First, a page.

Early Access Preview: Soul Axiom
Released on Early Access earlier this week, Soul Axiom is sort of a spiritual successor to Master Reboot as it follows the same general setup. You play as a man who has entered, perhaps unwillingly, a server that is used to store memories and dreams. The point of this server is to allow people to relive the happiest times of their life and forget the bad stuff, as well as to be practically immortalized since uploading yourself to the server means you are safe from death. Something seems to be wrong however, as the game starts by plummeting you onto a flying ship that is under attack by angelic monsters and the locales you visit seem to be damaged and desolate.
For the purposes of this preview I played the game for about an hour and a half and must say that I am not disappointed from a technical viewpoint. The game played reasonably well with an acceptable framerate and even in this early version it was possible to alter essential options from the game’s menu, including an FOV-slider. I encountered no glitches or crashes during my time with the game either, so those who want to dive in right away should be relatively safe, but they won’t be able to enjoy all the chapters of the game quite yet.
The gameplay itself is rather simple: you are teleported into a level and must explore it to find an exit. Early on you obtain a special power that allows you to destroy certain objects, leaving only an outline. With the other mouse button you do the opposite and fill in outlines with an object that belongs there. During my play-time I also found another power that I could switch to, which allowed me to manipulate and freeze objects in the world, and a third skill was hinted at. These powers are used to solve various puzzles that block you from the exit, such as destroying the ropes on a drawbridge in order to lower it.
Most of these puzzles were rather simplistic at this point and I was okay with that, but I hope more will be done with the exploration aspect. The levels I played, with the exception of two, were all designed with a lot of open space to it; right after the introduction you arrive in a huge desert setting and the draw distance shows great mountains in the distance, yet the game marked a very clear path I was supposed to follow. Of course, being the rebellious man that I am, I went against it and walked around till I reached the invisible wall, but found nothing of interest. This was a recurring problem; there are few things outside of the main objectives to interact with or find, aside from a collectible that gives you snippets of story.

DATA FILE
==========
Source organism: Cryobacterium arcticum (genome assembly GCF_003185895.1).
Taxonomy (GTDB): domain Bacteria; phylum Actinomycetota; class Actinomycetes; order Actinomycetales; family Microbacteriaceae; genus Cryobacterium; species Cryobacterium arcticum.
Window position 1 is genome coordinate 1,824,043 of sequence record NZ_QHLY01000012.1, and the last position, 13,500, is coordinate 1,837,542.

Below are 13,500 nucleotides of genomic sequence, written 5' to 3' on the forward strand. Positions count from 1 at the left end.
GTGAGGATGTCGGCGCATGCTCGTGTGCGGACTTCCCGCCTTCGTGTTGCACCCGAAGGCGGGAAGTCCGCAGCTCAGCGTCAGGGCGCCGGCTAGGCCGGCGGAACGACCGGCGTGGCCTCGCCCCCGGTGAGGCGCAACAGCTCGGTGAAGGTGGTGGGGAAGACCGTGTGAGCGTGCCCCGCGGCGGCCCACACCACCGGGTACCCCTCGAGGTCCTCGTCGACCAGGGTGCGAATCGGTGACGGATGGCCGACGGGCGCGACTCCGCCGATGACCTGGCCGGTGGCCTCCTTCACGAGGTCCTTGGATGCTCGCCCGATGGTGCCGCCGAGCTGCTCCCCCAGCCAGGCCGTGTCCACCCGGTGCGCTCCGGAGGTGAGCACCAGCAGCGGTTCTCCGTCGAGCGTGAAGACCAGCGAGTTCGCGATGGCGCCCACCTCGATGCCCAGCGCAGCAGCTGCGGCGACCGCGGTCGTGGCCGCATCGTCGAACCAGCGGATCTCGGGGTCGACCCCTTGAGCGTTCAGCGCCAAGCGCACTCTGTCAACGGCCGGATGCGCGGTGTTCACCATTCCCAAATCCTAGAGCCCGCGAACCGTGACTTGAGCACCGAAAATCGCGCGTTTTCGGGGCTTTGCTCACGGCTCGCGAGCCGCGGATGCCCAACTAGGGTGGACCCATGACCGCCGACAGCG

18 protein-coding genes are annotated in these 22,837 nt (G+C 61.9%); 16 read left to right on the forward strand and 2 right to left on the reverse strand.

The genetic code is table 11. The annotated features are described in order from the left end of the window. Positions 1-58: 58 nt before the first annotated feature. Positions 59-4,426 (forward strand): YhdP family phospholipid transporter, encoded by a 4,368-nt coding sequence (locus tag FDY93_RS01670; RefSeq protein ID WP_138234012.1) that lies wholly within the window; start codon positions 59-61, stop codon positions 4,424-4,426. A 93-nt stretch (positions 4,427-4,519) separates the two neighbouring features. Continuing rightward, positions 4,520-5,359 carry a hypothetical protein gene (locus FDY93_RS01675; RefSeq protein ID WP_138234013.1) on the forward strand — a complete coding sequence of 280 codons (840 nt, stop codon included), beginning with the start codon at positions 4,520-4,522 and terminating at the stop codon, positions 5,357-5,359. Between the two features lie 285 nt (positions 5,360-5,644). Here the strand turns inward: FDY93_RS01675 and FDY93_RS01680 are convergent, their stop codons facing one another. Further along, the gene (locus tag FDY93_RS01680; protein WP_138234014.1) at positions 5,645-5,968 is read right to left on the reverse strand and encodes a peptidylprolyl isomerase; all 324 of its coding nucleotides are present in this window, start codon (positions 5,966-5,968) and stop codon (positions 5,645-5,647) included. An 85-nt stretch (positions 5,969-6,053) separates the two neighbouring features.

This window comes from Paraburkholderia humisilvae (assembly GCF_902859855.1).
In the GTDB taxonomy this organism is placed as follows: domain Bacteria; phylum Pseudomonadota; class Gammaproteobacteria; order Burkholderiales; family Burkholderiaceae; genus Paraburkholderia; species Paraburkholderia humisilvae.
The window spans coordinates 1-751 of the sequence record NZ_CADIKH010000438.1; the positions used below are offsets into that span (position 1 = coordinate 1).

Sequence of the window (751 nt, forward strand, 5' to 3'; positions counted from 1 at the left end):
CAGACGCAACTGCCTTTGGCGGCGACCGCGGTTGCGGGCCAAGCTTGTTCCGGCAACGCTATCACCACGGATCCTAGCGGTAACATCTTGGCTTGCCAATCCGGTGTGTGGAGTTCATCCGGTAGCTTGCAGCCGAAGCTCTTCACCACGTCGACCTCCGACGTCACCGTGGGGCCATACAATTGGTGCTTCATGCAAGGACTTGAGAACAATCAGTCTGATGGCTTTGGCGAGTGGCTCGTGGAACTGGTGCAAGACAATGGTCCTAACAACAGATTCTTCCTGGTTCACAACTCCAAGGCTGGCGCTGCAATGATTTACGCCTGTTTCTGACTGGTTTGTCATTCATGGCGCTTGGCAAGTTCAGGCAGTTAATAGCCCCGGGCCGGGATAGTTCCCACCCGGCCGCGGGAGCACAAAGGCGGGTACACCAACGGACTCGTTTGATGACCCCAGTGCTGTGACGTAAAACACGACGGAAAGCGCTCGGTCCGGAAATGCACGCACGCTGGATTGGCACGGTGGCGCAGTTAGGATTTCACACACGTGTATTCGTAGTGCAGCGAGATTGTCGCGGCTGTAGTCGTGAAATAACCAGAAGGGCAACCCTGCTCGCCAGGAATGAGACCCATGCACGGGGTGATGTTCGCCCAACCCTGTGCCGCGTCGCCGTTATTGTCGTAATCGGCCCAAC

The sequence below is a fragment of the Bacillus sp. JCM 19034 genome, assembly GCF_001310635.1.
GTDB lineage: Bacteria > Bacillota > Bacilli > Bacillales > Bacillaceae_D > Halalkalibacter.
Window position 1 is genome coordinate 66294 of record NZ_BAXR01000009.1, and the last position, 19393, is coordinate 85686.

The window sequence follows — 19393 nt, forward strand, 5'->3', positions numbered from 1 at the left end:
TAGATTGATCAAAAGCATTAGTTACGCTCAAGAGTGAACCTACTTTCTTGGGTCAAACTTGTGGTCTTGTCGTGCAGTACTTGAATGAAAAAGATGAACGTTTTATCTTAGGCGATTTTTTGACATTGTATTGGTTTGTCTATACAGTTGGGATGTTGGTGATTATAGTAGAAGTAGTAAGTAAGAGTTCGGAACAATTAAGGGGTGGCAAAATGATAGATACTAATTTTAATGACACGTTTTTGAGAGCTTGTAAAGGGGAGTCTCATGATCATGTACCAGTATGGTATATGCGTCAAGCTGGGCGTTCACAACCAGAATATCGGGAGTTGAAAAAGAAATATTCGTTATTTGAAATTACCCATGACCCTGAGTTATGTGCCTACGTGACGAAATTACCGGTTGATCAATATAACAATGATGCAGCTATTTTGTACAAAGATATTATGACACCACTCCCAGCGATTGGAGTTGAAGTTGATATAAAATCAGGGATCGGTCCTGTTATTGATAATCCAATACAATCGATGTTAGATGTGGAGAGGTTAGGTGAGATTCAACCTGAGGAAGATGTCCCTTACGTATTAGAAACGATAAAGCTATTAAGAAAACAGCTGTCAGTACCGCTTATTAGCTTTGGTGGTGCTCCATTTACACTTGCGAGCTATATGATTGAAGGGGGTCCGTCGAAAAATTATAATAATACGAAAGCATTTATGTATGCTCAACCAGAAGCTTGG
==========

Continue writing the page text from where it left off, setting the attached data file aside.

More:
I figured that maybe seeing the design of the areas was the reward for exploration, but I found the visuals, as well as the presentation as a whole, to be rather underwhelming. The flying boat was a nice start, but the desert was rather bland and the futuristic settings that followed after it has a bit of a Halo and Tron vibe going on. After that I was sent to a jungle stage, at which point I started to wonder what was supposed to be “surreal” about it all. The flat and jagged style they went with also felt out-of-place to me and just wasn’t pretty to look at. Jagged is also how I would describe the voice-acting at this stage, as the hologram of a woman gave me instructions I couldn’t hear, and then repeated “try it now” every four seconds while I ran around trying to find what I had to do.
I think Soul Axiom has a lot of potential and it certainly released in early access in a better state than a lot of other games. I would like to think, however, that exploration leads me to something interesting, like heart pieces in a Zelda game or a hidden chest in an RPG, and the surrealism is mild at best, meaning the two biggest selling points of the game fall flat for me. Perhaps all the amazing bits are still in development, in which case I look forward to when the game is finished in spring 2015.